13. It really was - Samurai Shodown and Super Street Fighter 2 X for starters. Starblade as well. Some great PC ports too like Wing Commander and Wing Commander 3. Plus the Panasonic model was a lovely design. The thing was massively amibtious too aiming to become a standard and a mainstay of the living room. Some really fun games on the system and the low licensing costs encouraged experimentation and support (and some terrible MK clones) and I suspect a number of developers dipped their toe into Cd-rom and/or 3D for the first time on the system. In fact didn't Naughty Dog get their start on the system with Way of the Warrior?
  14. Just as an aside the 3DO was an awesome machine at the time. The step up from 16 bit to the 3D it could do was astonishing at the time and ahead of most PC's at the time. There's a reason there was a lot of hype and why Trip Hawkins got the Key Note speech at trade shows etc It has a lot of decent games (in context - many of them were the first in now long running franchises or at least the first properly 3D iteration) 32X also gets a bad press. It's a capable machine but just released at the wrong time and in conflict with its own stablemates. My favourite thing about it is that it meant the Megadrive wasn't only backwards compatible with the Master System but also forwards compatible with 32bit gaming. When pushed it was a capable bit of kit - stuff like Stellar Assault and Metal Head were pretty impressive and I spent hours playing Virtua Racing Deluxe. It just needed to either come out earlier, be more supported or even better be compatible with the Saturn so Sega gamers had an upgrade path e.g. Upgrade your Megadrive with a 32X then when you are ready but a Saturn (and still play your 32X games on it) GX4000 was always a flawed idea - too little too late and not powerful to compete with the 16bit power houses. CD32 was likewise. It got caught by being a stripped down A1200 and receiving barely upgraded A500 ports. Funnily enough now though it is probably the most convenient way to play Amiga games.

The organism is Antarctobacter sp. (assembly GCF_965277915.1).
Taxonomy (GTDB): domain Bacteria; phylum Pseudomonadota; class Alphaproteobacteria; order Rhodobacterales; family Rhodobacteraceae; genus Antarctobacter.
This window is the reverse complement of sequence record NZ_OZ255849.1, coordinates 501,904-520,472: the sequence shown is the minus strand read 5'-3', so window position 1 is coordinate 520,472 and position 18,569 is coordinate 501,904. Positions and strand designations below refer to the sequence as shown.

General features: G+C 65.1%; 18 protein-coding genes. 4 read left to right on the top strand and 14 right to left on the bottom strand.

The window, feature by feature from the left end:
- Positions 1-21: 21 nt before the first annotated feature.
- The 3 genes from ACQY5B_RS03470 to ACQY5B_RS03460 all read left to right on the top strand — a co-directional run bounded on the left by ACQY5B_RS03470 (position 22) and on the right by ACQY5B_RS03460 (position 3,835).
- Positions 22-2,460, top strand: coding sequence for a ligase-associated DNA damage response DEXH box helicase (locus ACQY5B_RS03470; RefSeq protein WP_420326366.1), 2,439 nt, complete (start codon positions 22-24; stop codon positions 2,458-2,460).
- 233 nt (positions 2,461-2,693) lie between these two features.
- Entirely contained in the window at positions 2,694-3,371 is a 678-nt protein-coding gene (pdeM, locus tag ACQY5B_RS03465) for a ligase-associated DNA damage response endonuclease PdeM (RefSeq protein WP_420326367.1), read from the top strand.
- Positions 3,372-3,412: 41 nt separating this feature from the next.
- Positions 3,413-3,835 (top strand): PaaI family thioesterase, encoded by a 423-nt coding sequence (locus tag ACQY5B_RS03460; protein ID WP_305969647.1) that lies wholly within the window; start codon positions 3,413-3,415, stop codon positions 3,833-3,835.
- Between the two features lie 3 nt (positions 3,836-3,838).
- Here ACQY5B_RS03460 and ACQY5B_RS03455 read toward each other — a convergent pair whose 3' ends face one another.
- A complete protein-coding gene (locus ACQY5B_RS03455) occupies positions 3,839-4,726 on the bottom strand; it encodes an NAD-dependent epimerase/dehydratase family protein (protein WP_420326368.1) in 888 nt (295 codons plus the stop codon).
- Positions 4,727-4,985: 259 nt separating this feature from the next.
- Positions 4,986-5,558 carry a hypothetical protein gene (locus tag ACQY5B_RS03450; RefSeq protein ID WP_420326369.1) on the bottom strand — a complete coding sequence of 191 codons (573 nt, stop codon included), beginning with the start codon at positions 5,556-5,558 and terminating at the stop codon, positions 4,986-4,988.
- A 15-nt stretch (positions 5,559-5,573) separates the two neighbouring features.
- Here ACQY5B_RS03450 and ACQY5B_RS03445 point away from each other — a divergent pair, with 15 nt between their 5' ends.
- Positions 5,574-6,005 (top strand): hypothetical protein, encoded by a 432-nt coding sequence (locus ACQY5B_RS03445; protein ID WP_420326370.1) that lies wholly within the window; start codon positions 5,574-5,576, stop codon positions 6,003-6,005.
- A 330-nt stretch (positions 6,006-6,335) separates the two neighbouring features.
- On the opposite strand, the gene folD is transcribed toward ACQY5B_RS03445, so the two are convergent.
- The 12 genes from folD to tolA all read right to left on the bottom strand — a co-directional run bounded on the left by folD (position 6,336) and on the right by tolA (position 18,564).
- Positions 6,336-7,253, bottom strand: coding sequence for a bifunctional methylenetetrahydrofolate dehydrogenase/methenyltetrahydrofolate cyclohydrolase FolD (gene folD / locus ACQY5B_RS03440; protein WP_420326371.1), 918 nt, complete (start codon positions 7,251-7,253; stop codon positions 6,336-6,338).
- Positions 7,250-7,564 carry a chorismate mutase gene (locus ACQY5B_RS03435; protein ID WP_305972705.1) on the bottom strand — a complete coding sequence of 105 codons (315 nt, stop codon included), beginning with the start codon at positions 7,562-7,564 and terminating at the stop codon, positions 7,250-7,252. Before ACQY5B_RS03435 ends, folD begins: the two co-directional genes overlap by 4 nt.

15. Apprentice has the dodgy pics in it with the code! It's one of those games that is decent enough but wouldn't be mentioned if it was on another system. Funnily enough I've been clearing my shed this weekend due to the glorious sunshine meaning I could re-felt the roof and found a box of CDi games and a bunch of films for the system. Also 3 loose Game Gear carts and a Commodore CDTV I have a couple of systems in my loft. A 220 and a 350 (the "portable" one which is kinda cool - like a massive GameBoy) There are a few decent games and much maligned stuff like Hotel Mario is playable enough. The FMV quality is decent too. Stuff like 7th Guest etc shows the system off well and there are a few quite interesting titles. It's a system that massively benefits from a proper controller. People always think that Philips crashed and burned in the console market but the tech was pretty successful and used in all sorts of Retail Displays and things like Interactive Tourist information etc So they probably did alright with it overall In fact one day around maybe 8-10 years ago I was in Boots and the screen for something like "Pick the exact right Blusher/Concealer for your skin tone" unit had crashed revealing the CDi start up screens. Good times!
×
×
  • Create New...

Important Information

We have placed cookies on your device to help make this website better. You can adjust your cookie settings, otherwise we'll assume you're okay to continue. Use of this website is subject to our Privacy Policy, Terms of Use, and Guidelines.